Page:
Villanova vs. Creighton College Basketball Odds & Pick: Saturday’s Betting Value on Wildcats (Feb. 13)
Rich Schultz/Getty Images. Pictured: Jermaine Samuels.
- Jay Wright and the Villanova Wildcats will face Greg McDermott and the Creighton Bluejays in a Big East game on Saturday.
- If the game took place earlier in the year, the odds might be drastically different.
- But now, Shane McNichol sees value on the Wildcats and explains why below.
Villanova vs. Creighton Odds
|Moneyline||-145 / +120|
|Time | TV||Saturday, 5 p.m. ET | FOX|
In Villanova’s ascent to the top-five teams in the nation, every Wildcat fan or skeptic had Saturday’s game circled.
Villanova’s trip to Creighton to face the second-best team in the Big East will mark the Wildcats’ toughest and most important test in over two months.
In the fight for a high seed in March’s NCAA Tournament, a win in Omaha is the ultimate prize on Jay Wright’s schedule.
Creighton, meanwhile, likely has other ideas. The Bluejays sit three games behind Villanova in the loss column in the Big East standings, with two scheduled meetings with the Wildcats over a two and a half week period.
For a team with five upperclassmen in the starting lineup, this game could be a major stepping stone to an eventual run into the second weekend of the Big Dance.
With a lot on the line Saturday, both teams could be attractive options for bettors. Digging a little deeper, the chess match between the two coaches on the sideline will go a long way in deciding this critical Big East matchup.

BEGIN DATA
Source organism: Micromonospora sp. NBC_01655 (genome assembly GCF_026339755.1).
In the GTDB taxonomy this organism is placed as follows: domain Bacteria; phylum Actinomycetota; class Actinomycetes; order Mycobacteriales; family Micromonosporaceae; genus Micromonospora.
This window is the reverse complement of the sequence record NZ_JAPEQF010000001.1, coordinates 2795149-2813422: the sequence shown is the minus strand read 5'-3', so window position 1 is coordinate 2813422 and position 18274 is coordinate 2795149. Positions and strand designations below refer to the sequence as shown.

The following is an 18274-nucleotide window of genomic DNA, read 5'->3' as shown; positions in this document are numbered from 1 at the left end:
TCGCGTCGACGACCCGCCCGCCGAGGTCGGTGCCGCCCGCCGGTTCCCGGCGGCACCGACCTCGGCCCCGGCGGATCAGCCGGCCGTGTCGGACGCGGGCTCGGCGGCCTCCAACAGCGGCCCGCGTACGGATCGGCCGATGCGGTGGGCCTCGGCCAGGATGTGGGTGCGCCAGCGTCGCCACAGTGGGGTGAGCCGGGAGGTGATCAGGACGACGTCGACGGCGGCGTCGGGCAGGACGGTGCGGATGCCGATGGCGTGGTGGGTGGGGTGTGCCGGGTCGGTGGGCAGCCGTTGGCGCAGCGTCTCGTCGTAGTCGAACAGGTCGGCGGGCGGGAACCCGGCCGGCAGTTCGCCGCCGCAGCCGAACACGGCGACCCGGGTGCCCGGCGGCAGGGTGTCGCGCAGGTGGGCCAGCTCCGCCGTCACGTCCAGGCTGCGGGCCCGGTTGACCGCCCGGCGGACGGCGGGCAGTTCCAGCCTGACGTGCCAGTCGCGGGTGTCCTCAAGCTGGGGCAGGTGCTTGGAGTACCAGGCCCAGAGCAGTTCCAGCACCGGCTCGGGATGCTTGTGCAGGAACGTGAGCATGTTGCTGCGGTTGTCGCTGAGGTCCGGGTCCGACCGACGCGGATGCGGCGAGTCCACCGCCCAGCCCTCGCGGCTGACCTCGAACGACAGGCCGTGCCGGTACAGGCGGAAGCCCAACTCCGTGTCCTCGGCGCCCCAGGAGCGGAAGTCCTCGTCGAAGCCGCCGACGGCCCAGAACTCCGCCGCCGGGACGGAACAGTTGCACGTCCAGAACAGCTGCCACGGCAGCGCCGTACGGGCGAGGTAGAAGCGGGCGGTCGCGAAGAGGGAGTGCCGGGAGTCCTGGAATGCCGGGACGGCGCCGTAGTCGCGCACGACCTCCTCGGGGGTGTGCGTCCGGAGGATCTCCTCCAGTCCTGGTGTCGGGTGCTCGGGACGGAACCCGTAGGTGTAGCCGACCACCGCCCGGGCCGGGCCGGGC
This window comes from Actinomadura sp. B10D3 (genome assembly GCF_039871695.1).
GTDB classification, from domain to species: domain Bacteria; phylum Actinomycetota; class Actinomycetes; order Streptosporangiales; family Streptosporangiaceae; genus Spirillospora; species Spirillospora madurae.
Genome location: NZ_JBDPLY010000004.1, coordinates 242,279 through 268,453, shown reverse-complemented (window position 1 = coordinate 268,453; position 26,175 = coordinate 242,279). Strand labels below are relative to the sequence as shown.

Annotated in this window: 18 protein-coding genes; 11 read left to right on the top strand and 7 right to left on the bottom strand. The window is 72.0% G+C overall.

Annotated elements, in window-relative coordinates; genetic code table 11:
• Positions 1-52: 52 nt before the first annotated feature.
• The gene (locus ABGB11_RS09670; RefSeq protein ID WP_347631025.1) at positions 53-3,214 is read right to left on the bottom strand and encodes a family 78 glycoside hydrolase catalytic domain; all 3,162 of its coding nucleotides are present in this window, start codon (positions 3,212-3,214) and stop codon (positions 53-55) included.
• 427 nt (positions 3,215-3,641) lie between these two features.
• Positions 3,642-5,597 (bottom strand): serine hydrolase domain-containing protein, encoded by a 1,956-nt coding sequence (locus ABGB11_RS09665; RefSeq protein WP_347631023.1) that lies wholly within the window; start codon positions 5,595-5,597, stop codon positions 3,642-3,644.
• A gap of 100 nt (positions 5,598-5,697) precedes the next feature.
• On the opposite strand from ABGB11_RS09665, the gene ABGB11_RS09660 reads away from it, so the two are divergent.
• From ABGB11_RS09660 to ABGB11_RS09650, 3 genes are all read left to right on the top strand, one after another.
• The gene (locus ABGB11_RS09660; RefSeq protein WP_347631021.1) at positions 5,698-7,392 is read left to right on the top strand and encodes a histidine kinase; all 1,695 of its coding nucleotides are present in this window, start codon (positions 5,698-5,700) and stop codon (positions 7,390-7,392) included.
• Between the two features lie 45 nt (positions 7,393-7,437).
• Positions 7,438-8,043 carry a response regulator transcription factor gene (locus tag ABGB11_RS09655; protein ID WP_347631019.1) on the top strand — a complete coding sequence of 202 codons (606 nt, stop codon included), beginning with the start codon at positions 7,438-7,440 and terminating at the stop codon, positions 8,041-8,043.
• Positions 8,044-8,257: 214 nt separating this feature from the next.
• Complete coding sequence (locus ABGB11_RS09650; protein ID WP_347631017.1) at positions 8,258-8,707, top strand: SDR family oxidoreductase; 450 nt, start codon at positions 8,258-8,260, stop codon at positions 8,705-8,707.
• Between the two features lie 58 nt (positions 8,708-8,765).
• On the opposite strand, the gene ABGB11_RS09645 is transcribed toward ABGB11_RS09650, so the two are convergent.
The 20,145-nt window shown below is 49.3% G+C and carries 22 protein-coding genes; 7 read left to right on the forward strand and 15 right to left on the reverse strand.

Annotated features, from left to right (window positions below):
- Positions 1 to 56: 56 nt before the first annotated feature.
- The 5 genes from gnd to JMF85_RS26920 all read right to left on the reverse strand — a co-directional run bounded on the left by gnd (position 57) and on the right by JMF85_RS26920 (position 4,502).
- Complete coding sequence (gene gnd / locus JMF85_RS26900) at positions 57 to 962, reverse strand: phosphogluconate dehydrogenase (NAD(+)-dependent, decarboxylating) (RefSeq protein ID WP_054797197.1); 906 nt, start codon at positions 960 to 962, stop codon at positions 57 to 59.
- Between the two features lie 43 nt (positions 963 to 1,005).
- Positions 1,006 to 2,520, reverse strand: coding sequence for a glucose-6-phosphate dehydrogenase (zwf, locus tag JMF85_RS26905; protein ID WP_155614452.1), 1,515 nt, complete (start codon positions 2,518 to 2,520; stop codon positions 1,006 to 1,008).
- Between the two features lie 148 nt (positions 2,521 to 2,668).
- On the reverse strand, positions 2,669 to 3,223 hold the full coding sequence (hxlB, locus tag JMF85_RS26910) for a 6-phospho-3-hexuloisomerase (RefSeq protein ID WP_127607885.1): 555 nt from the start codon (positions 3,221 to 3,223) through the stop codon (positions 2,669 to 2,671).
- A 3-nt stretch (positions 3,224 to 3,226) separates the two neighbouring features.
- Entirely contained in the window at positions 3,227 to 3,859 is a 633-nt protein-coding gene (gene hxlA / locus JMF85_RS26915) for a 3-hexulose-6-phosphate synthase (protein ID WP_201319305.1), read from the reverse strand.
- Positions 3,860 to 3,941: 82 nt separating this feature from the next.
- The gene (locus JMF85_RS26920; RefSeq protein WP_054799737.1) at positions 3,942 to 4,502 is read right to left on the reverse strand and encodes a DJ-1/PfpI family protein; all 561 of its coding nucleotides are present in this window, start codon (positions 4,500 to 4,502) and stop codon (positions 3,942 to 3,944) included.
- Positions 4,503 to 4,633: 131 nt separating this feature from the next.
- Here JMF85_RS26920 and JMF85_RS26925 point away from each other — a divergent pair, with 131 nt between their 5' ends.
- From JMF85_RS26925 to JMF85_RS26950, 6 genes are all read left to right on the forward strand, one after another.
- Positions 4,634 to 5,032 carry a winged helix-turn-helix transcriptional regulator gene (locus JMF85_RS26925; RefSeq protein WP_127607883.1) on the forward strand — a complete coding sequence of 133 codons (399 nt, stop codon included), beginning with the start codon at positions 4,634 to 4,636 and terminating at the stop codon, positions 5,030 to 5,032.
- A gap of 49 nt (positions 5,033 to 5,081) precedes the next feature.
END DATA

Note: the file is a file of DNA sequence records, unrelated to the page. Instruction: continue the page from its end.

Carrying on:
Bench Production Could be Huge
While these might be the two most talented and accomplished teams in the Big East, neither is particularly deep. Both of these teams rank in the bottom 40 nationally in terms of minutes played by non-starters, per KenPom.
Villanova has just six players averaging more than 15 minutes per game.
Wright essentially only has one reserve guard and one reserve big man he trusts in any capacity, Brandon Slater and Cole Swider, respectively. Not to be outdone, only Creighton’s five starters average more than 15 minutes played.
Greg McDermott plays more total players in any given game than Wright does, but beyond Creighton’s starters, no one sees enough minutes to make a deeply meaningful contribution.
In what promises to be a close game, the benches could be a crucial component.